The words selvedge denim relate to self-edge or self-finished fabric edges. Selvedge denim jeans use the actual self-edge in the jean construction – specifically along the outseam.
What makes selvedge denim special?
Selvedge denim is an old-fashioned way of weaving denim, generally on older machines. People who care about selvedge denim appreciate its historical authenticity.
Is selvedge denim better quality?
Selvedge is a way of weaving denim, and it does not necessarily make it better quality. For example, a denim mill could use the same yarns, dyes, quality control, and design but weave the denim on different looms: self-edge and conventional looms— and the quality could be similar.
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Why is selvedge denim considered better?
Two things have given selvedge denim a reputation as being better than non-selvedge: quality (yarn quality, dyeing techniques, quality control, and design) and one distinct style advantage.
In terms of quality, the denim mills that have chosen to produce selvedge understand and value the history of denim. They don’t make selvedge denim because it’s easier or sells more; they make it because they have a passion for denim.
Because of their passion, they’re more likely to decide to make a superior and heritage-inspired product. Yarn quality, dyeing techniques, quality control, and design; each become an artisan endeavor. And because these mills take such care, they build reputations for making high-quality or better products.
In terms of style, selvedge denim jeans have one distinct advantage. Rolled or cuffed selvedge jeans show the selvedge ID and it looks interesting. For people who roll or cuff their jeans, selvedge jeans are better.
Our experience with which is better: selvedge or non-selvedge
A few years ago, we developed a non-selvedge jean using the same ingredients, the same weight, and from the same mill as our best-selling jean, Pro Original, which is selvedge.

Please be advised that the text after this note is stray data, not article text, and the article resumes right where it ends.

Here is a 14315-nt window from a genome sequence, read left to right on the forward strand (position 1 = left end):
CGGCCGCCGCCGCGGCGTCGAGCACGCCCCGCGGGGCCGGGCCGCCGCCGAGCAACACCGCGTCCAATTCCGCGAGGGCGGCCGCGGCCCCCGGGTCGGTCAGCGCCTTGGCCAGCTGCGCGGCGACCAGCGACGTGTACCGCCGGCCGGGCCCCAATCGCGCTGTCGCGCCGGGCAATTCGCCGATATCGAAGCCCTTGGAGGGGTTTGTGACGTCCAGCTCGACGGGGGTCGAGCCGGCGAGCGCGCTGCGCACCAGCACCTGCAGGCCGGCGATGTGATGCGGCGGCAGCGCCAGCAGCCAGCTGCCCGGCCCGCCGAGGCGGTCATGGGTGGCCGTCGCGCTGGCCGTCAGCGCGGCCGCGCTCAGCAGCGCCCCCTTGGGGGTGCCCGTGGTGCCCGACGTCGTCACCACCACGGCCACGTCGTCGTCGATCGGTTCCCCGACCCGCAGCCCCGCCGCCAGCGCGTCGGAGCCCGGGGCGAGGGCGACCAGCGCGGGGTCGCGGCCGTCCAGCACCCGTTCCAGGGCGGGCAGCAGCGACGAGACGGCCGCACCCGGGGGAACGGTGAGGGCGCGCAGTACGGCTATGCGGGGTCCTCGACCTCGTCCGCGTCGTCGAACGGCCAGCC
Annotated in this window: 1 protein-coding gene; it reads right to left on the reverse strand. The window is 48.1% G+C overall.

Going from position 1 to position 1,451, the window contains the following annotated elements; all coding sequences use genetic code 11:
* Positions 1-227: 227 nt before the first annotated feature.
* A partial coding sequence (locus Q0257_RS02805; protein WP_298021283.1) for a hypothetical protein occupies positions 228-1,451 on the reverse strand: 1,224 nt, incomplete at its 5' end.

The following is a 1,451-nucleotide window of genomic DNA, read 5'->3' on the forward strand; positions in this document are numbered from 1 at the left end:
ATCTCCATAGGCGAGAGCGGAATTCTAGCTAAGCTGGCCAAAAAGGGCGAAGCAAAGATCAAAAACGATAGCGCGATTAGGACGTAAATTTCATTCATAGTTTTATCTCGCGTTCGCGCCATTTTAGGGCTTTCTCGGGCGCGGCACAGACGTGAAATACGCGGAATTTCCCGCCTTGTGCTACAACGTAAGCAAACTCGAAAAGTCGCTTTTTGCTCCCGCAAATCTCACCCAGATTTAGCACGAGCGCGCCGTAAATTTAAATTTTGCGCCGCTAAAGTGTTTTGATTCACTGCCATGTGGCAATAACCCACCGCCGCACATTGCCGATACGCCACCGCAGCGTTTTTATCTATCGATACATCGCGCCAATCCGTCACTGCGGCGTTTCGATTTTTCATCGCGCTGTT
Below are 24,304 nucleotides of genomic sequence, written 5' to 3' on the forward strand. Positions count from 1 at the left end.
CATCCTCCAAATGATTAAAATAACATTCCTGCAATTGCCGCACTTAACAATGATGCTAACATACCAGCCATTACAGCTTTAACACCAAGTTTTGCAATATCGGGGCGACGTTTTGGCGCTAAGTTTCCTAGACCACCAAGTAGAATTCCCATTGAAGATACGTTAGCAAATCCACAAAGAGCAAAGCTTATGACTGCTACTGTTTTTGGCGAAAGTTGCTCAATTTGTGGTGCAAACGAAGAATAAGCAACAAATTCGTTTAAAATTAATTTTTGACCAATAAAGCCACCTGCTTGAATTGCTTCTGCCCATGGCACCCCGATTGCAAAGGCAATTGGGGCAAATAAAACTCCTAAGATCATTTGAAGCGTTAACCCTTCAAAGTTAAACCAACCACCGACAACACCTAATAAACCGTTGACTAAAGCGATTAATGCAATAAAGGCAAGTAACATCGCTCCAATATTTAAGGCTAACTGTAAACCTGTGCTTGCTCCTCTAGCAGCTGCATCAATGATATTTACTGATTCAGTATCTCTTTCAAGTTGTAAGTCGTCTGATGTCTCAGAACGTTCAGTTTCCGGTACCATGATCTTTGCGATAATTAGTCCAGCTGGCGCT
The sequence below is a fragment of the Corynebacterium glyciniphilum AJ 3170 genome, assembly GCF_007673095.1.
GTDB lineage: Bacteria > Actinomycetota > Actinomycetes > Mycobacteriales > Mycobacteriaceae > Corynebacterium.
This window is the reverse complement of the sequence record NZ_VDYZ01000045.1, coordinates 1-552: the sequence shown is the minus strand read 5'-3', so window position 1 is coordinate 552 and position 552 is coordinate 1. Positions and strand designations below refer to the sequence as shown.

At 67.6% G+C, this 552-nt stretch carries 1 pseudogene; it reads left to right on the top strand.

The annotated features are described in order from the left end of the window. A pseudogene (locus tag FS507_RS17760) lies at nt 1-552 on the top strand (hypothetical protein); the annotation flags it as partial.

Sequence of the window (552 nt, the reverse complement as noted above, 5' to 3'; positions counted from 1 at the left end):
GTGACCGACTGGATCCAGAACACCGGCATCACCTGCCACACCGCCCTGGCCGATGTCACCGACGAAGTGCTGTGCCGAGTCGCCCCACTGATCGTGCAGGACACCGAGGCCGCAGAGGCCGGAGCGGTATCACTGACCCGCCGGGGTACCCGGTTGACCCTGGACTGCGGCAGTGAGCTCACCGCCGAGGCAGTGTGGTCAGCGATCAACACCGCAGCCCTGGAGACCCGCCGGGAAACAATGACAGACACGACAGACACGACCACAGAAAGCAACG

We wanted to see if a less expensive version of our best-selling and longest-running jean would be popular with new customers. We called the new, non-selvedge jean, Harvester.
After two years, we discontinued Harvester. It didn’t fit as well, and it didn’t age as well as Pro Original. It was missing the magic of Pro Original, and the difference was the weaving.
Why is selvedge denim more expensive?
Selvedge denim uses smaller and, in many cases, old looms that run slow. Non-selvedge denim uses bigger and modern looms, that run fast. It takes much longer to weave self-edge denim, making it more expensive.
How do I know if my jeans are selvedge?
Turn up the cuff to look at the seams on the inside of the jean. Look at the seam that runs up the outside of the leg. If the edges look finished (the yarns of the self-edge are a different color than the fabric), it’s selvedge.
If the edges look like cut fabric and like a sewing machine covered the edges with thread to keep the denim from unraveling, then it’s not selvedge. See image below.
Is selvedge and raw the same thing?
No, they are two different things. Selvedge relates to how denim is woven and raw relates to how denim is washed, or rather, not washed.
All denim, selvedge or non-selvedge, is raw in the beginning. Raw denim means unwashed denim, straight off the roll. After washing, the denim is not raw anymore.
You can buy selvedge jeans that are raw or washed. Learn more about raw jeans here.
Selvedge or selvage
According to Wikipedia, the words selvage and selvedge are grammatically correct.
Selvedge is British English. Selvage is US English. We use selvedge because of the direct use of the root word “edge.”
A brief history of selvedge denim jeans
Selvedge denim uses old-fashioned weaving techniques. Most authentically woven on old looms. Selvedge looms were popular in denim weaving until the mid-to-late 1900s.
As demand for denim grew worldwide, US mills began modernizing their machinery to speed production, as a result, self-edge looms became obsolete. The older selvedge looms were slower and the production was less consistent.
Today self-edge weaving has become desirable again because of the heritage of the weaving technique and the commitment to quality from the mills that choose to produce it.
Constructing a selvedge jean
Selvedge rolls are narrow. The narrow widths reduce waste when making selvedge jeans.
In a garment factory, a garment cutter cuts the jeans using the self-edge as the outseam. Self-edges do not unravel, making them suitable as finished seams.
The jean pattern is placed onto denim before cutting, notice the self-edge used in the jean construction—specifically the outseams.
In the above photo, the selvedge has a finished white edge with a blue identifier. But the non-selvedge has an unfinished edge.
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